Immediately following the devastating derecho on August 10, 2020, Cedar Rapids city leadership identified that recovery would rely on thoughtful work and planning to restore the tree canopy better than it was before.
The goal was to not only replace what was lost, but also address expected challenges for future generations through the environmental benefits of a healthy urban forest.
As a result, the city entered into a partnership with Trees Forever, who contracted with Jeff Speck of Speck and Associates, and Confluence, Inc., to develop a plan that could serve as a public resource to guide future decision-making related to the restoration of the tree canopy in Cedar Rapids. The public and multiple other partners participated in the plan including the Monarch Research Project. The plan will be presented to city council for adoption on Tuesday, February 8 during the city council meeting according to a news release.
“We are proud of this plan and the partners who worked with us to complete it. Not only was the tree loss in Cedar Rapids unprecedented, but this type of work and dedication to restoring the canopy is unparalleled,” said Cedar Rapids City Manager Jeff Pomeranz.
The ReLeaf plan demonstrates a commitment to rebuilding a resilient canopy of mostly native trees, one that preserves citywide plant diversity and distinct neighborhood character, while striving to limit climate change, increase social equity, encourage volunteerism, and grow human capital. It targets the needs of the city, institutions, non-profits, large-lot owners, and residents with tree planting education and information that can be followed as an operational handbook for the next ten years. The plan is available on the city’s website at www.CityofCR.com/ReLeaf.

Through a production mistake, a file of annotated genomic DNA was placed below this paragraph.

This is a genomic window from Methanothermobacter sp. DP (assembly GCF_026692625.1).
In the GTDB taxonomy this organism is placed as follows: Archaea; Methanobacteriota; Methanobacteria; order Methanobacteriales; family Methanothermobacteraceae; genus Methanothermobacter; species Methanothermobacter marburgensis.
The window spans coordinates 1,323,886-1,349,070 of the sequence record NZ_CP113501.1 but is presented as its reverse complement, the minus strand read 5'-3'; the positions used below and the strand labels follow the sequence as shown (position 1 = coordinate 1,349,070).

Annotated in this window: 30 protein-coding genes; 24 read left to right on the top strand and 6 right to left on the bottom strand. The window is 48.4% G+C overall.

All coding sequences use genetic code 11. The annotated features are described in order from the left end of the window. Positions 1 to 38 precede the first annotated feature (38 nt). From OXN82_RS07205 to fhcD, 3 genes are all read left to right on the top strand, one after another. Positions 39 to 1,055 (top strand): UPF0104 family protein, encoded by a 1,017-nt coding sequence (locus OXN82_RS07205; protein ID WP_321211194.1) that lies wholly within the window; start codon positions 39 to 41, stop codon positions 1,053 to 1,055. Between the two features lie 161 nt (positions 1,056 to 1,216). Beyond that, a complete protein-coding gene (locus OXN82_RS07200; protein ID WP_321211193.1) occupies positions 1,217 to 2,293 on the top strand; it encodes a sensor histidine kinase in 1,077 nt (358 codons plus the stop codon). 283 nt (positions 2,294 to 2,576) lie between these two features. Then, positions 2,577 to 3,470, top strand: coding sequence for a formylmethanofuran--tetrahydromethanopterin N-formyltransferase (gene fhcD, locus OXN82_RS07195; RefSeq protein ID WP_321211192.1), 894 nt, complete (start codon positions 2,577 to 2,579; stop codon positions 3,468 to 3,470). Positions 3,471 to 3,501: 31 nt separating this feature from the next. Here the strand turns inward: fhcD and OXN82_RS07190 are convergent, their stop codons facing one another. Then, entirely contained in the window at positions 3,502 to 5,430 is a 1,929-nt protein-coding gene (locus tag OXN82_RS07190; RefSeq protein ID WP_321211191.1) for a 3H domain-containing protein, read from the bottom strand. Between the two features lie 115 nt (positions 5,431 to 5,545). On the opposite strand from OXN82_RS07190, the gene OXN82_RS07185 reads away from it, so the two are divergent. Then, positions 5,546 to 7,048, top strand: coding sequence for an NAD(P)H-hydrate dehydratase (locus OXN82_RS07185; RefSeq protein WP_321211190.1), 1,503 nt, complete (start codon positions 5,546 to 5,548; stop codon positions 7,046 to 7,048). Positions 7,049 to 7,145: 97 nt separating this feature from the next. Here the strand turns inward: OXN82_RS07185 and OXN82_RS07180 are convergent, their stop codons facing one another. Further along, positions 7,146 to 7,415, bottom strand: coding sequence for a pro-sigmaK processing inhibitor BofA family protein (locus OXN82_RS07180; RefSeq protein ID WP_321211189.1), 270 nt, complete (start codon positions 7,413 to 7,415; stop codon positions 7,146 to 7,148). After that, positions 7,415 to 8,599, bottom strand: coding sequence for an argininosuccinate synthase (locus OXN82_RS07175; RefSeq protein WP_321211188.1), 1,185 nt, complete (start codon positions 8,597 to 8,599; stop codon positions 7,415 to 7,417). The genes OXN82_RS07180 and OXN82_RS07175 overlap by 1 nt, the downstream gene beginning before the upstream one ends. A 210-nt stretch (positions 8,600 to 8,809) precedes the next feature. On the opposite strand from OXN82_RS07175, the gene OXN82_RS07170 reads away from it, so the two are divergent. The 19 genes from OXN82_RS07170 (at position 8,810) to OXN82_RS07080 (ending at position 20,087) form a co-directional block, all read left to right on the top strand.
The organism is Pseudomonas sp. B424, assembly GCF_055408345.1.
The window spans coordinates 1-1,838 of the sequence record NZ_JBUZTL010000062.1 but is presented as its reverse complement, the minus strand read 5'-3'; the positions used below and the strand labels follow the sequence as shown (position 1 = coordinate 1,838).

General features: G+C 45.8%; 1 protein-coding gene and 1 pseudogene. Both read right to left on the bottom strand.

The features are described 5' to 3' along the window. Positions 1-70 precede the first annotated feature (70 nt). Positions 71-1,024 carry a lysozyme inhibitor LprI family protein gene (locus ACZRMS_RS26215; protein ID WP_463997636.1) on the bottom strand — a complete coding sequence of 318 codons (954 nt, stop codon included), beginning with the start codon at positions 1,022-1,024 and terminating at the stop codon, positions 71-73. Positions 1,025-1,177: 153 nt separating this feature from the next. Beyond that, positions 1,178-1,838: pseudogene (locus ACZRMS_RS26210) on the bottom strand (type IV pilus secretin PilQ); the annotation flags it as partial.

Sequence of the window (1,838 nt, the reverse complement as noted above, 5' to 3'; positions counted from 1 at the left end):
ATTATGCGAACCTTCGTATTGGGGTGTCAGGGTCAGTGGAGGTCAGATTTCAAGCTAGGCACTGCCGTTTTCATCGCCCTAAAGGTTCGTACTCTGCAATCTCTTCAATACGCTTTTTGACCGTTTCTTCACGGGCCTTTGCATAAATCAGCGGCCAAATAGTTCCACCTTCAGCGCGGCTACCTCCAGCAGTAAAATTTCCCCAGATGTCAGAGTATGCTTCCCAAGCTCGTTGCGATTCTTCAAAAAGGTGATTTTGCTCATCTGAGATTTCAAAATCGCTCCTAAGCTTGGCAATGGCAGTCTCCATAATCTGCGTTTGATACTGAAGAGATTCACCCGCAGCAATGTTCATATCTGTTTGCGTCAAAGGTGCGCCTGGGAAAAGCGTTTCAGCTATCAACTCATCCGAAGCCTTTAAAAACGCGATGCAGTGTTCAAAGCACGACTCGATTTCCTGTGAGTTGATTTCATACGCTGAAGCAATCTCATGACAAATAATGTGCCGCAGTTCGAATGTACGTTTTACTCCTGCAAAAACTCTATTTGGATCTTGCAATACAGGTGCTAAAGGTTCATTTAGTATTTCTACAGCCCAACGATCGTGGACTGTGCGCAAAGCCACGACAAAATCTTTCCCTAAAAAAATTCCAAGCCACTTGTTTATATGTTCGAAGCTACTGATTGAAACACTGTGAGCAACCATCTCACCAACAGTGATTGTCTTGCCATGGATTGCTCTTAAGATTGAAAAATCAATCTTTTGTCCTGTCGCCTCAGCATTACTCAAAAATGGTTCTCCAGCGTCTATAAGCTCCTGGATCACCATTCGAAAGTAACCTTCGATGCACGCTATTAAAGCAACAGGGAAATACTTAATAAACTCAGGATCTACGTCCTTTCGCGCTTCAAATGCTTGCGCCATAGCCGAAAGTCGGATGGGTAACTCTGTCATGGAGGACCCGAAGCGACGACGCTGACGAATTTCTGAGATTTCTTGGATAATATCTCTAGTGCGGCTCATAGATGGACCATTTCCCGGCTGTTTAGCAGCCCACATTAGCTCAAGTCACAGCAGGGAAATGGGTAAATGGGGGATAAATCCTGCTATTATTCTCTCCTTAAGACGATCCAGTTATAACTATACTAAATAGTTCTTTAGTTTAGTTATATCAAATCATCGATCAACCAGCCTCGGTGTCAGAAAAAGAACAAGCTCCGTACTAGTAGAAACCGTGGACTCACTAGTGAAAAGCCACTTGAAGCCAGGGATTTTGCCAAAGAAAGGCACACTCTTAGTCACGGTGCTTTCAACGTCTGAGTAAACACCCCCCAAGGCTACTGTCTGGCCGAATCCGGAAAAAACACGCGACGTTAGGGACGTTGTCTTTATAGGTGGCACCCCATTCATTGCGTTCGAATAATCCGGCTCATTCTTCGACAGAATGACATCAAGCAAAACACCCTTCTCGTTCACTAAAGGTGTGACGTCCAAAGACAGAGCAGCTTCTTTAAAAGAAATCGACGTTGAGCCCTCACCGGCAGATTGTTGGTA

As the storm’s impact was uneven throughout the community, equity in replanting was important. Over 7,500 street locations were evaluated and scored based on factors including prior canopy, urban heat islands, population density, social vulnerability, tree loss, pedestrian infrastructure demand, roadway classification, and available planting sites. This resulted in a prioritized inventory of street trees to plant over the ten-year cycle, including budget information and data requirements.
The plan focuses on rules to follow that include: Right Tree, Right Place, Right Reason; Citywide Diversity and Local Character; Local Not Imports; Big Not Small (plant trees that grow big); Tots Not Teens (plant young trees); Let Trees Mingle; Plant With a Plan; and Break the Grass Habit. Tree planting program concepts are covered, including how to use seedlings to increase the tree supply inventory and programs for encouraging neighborhood involvement in tree planting. A comprehensive list that groups trees by desirability is available as well for use by residents, public, and private organizations.
Residents will benefit from a Yard Tree Plan that emphasizes native tree species that benefit pollinators and wildlife. The plan includes ways Trees Forever can help private landowners replant quickly. It also includes a step-by-step guide to planting.
More than 42,000 trees will be planted along Cedar Rapids streets and in city parks. Thirty-eight park planting plans are included in the plan, with information for planting the remaining parks. ReLeaf Cedar Rapids also outlines areas where City ordinances or policies need to be changed to accommodate the aggressive planting plans, such as changes to tree spacing requirements along streets and in parking lots and changes to the tree mitigation and preservation requirements for developing lots.
“After a year of hard work, we are excited to share great resources and information with the public about the plan to recover. This plan outlines how we grow our canopy back better and smarter with results that will benefit citizens in as few as five years and as long as generations,” said Sandi Fowler, Deputy City Manager.